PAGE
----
Thank you, Madam Deputy Speaker, for giving me this opportunity. It is important that the issues brought to this House by the Senators be expedited. Sometimes Senators bring Motions, Statements and Petitions to this House, but they are not worked on very fast. I want to agree with Sen. Sakaja that Sen. Mwangi needs to be complimented for the work that he is doing. He has a lot of work on his desk. The issue of land is usually very emotive. He is also supposed to handle the issue of Lang’ata and bring to the Floor of this House. However, there is need for him to be helped also so that he goes very fast. I want to address this to Sen. Sakaja. I brought Statement or a Motion on issues of lecturers with disabilities in universities and university constituent colleges. They had a plea that they retire at 75 years as opposed to 70 years. I humbly request you to assure them that they will retire at age of 75 so that they know we are working for their interest.
Thank you, Madam Deputy Speaker. First of all, I also wish to send my condolences to the family. It is very painful to lose a family member when you The electronic version of the Senate Hansard Report is for information purposesonly. A certified version of this Report can be obtained from the Hansard Editor, Senate.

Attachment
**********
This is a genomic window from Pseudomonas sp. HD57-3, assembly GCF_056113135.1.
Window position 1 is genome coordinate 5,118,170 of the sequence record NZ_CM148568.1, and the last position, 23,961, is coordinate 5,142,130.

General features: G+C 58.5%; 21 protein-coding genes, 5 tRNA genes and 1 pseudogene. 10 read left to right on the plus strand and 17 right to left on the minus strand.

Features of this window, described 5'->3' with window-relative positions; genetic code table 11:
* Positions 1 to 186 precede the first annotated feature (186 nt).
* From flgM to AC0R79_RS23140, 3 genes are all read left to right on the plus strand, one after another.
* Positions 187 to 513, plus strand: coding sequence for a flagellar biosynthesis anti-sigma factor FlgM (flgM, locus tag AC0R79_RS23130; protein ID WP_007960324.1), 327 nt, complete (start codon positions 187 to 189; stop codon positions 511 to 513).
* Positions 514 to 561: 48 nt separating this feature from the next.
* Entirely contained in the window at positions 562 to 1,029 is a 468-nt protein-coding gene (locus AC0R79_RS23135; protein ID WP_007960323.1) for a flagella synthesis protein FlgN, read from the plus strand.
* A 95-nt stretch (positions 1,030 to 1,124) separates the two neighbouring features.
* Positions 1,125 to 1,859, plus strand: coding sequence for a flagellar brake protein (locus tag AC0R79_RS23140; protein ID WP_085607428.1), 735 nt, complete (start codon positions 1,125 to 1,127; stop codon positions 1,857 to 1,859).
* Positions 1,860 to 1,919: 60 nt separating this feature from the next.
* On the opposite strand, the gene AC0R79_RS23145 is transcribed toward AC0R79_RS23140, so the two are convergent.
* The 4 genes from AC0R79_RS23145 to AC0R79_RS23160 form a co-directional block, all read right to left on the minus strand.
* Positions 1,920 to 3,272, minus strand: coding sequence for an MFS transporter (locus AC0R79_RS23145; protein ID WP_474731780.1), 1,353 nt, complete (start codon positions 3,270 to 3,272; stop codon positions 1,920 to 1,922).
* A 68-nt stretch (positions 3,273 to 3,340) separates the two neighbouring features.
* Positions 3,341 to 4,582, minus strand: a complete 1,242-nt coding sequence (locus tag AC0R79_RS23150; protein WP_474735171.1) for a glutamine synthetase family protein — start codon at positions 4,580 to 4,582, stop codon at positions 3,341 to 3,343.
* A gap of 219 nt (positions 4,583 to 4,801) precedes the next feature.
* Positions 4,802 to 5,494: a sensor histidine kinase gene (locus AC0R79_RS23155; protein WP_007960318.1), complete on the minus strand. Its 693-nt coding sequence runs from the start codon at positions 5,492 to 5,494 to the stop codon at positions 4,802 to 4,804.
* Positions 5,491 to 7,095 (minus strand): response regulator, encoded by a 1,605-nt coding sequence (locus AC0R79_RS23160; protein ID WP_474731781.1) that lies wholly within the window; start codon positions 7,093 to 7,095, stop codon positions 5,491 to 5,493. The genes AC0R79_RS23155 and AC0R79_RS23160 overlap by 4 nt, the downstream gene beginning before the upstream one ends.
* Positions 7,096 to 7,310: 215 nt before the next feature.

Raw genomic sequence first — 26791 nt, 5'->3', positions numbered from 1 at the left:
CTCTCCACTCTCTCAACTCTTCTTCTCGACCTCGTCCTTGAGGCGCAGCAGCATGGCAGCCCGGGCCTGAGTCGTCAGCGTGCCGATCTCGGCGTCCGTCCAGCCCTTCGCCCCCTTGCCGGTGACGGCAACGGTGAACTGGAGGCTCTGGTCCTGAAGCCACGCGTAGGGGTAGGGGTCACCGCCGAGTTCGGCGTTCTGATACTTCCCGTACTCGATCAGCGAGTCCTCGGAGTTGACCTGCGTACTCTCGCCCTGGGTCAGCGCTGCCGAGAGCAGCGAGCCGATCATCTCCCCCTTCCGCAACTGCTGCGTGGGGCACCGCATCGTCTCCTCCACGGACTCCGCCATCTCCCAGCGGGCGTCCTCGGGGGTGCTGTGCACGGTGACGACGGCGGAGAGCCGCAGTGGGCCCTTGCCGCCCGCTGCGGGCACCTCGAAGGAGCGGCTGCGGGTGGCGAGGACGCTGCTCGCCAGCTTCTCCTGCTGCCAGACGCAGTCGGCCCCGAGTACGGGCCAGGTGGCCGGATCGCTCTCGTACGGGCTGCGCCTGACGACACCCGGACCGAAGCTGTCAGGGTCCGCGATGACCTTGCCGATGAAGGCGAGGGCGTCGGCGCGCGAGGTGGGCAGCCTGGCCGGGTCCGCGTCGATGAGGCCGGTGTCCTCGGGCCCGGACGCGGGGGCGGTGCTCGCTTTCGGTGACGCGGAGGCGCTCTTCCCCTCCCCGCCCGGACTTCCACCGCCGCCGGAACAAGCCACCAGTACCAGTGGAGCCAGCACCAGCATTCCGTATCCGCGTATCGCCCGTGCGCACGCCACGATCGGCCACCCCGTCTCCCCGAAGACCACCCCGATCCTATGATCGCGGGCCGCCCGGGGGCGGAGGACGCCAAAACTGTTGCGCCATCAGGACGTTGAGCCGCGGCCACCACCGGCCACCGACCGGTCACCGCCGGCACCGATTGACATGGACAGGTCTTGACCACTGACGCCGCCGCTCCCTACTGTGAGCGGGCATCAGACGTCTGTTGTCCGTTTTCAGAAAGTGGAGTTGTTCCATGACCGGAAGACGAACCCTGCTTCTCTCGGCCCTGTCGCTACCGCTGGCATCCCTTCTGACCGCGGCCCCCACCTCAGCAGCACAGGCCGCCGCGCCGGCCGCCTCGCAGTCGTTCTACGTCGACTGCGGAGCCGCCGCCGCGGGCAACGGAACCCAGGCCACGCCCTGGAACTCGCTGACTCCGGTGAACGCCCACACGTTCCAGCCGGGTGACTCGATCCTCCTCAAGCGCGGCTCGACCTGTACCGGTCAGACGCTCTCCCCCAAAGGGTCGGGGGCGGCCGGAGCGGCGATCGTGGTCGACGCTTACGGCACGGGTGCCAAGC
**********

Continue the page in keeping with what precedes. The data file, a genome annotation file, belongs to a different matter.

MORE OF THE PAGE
were hoping that, that person was going to be saved. By the time somebody comes into a hospital at 3.00 a.m. it is a serious problem. Nobody wants to be on the road at that hour. For the hospital to delay her treatment and then she dies as a result of lack of attention, is very sad. I also join my colleagues in congratulating Sen. Mugo for bringing this issue. I also thank the Senate Committee on Health. We have blasted the Committee on Health for so many things. However, on this one, they were spot on. I want to congratulate them for doing a good job until that matter was concluded in the manner it was concluded. The corruption in this country is extending up to hospitals. Sometimes people are sent to go for unnecessary lab tests and X-rays. By the time you leave that hospital, the medical bill is in tune of millions of shillings even if you stayed for just two or three days. There is need to look at how private hospitals treat our patients and need for thorough investigations on that.
(Sen. (Prof.) Kamar): I will allow a Member of the Committee, Sen. (Dr.) Ali Abdulahi.
On a point of order, Mr. Speaker, Sir.
(Sen. (Prof.) Kamar): What is your intervention, Sen. Sakaja?